Emilio Vedova was a Italian painter & teacher who was considered one of the most important to emerge from his country’s artistic scene,Arte Informale.
He was a self-taught artist aside from a few night classes.After an initial formative experience within Expressionism, he joined the group Corrente (1942–43), during the Second World War, he recorded his experience in his drawings. Vedova returned to Venice towards the end of the war. He participated in the Resistenza and played a key role in the post-war Italian art movement, which was opening up and contributing originally to the European avant-garde. His work became much more abstract. In 1946 he co-signed the manifesto Beyond Guernica which included several Italian artists who were to become famous. In 1947 Vedova founded Fronte Nuovo delle Arti. In 1952 he became a member of the influential and more avant garde, Gruppo degli Otto (Afro, Birolli, Corpora, Santomaso, Morlotti, Vedova, Moreni, Turcato), which was organised by the critic Lionello Venturi.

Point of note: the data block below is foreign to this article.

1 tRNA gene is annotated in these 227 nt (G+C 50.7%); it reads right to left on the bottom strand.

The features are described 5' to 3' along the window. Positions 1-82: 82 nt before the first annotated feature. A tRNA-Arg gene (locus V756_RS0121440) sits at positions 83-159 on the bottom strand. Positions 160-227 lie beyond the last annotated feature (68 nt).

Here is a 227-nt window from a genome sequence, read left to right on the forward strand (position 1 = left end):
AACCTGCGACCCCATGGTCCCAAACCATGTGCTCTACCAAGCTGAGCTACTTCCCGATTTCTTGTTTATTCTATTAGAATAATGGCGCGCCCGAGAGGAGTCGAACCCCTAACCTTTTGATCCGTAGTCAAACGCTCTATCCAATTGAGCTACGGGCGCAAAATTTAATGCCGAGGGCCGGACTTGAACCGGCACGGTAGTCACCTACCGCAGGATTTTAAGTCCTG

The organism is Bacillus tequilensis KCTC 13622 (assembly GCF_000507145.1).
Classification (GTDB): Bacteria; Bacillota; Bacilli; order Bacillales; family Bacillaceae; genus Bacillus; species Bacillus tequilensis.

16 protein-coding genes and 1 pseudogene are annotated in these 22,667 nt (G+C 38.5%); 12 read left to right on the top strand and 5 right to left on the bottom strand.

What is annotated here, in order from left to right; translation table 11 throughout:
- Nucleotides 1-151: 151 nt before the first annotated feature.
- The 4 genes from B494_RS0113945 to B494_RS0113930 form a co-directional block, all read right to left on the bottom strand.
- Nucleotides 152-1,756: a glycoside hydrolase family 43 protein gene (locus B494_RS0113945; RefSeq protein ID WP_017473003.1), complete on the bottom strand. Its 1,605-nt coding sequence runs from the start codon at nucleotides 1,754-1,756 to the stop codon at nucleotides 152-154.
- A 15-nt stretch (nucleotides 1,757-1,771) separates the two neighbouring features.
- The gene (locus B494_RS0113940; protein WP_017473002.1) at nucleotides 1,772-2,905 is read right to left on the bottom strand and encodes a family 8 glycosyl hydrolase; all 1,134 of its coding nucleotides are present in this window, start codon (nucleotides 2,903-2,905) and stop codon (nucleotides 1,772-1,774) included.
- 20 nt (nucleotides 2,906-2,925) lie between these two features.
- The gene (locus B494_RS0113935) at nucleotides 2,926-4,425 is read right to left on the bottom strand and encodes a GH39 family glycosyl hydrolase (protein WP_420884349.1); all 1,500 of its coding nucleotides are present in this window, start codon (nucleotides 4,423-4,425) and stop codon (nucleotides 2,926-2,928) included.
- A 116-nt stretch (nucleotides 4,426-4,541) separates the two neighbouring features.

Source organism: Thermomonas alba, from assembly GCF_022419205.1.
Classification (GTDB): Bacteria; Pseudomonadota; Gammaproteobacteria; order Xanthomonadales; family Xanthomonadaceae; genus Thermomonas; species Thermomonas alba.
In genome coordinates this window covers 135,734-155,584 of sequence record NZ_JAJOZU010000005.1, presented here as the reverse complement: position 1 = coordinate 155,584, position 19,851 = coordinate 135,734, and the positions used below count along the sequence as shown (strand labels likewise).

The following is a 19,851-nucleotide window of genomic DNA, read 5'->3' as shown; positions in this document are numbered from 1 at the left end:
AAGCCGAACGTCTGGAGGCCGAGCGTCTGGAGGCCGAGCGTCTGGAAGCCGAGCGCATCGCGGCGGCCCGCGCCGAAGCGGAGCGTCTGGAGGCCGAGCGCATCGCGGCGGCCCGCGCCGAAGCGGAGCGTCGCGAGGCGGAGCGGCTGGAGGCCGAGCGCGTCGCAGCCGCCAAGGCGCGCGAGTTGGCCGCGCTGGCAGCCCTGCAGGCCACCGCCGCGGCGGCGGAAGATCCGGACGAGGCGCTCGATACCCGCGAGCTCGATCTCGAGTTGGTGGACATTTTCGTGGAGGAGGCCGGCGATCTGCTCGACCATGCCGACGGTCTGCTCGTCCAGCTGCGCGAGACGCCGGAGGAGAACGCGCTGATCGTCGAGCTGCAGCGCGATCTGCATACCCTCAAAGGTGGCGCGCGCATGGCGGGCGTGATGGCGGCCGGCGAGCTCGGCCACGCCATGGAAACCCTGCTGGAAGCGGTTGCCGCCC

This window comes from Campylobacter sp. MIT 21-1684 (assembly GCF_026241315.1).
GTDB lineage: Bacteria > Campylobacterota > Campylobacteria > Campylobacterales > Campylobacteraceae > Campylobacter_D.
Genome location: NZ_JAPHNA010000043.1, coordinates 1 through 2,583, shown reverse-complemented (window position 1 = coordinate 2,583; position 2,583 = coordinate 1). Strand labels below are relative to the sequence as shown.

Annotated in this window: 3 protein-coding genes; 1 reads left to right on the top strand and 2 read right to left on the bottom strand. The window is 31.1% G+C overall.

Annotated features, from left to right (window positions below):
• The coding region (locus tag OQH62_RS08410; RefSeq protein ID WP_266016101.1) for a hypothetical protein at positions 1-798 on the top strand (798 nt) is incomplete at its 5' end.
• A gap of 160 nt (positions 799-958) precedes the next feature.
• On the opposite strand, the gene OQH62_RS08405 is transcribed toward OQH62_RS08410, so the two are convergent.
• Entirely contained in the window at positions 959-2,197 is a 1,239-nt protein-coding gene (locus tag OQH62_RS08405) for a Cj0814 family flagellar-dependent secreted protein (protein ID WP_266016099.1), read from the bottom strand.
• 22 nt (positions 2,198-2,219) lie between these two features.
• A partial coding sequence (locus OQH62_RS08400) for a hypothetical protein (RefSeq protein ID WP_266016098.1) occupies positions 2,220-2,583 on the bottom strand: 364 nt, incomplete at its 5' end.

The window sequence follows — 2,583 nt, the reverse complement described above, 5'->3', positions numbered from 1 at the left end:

In 1951, Vedova exhibited his first solo show in the United States at the Catherine Viviano Gallery located in New York. This show was where he began to attract big name collectors, like Peggy Guggenheim. In the following year, he was a part of Gruppo degli Otto Pittori Italiani (Group of Eight Italian Painters) a show exhibited at the Venice Biennale.
Vedova had a number of gallery and museum exhibitions, at places like the Galleria Nazionale d’Arte Moderna in Rome and the Peggy Guggenheim Collection in Venice.His work has proven to be very successful in auctions.
Vedova spent most of his life in Venice, where he taught at the Accademia di Belle Arti.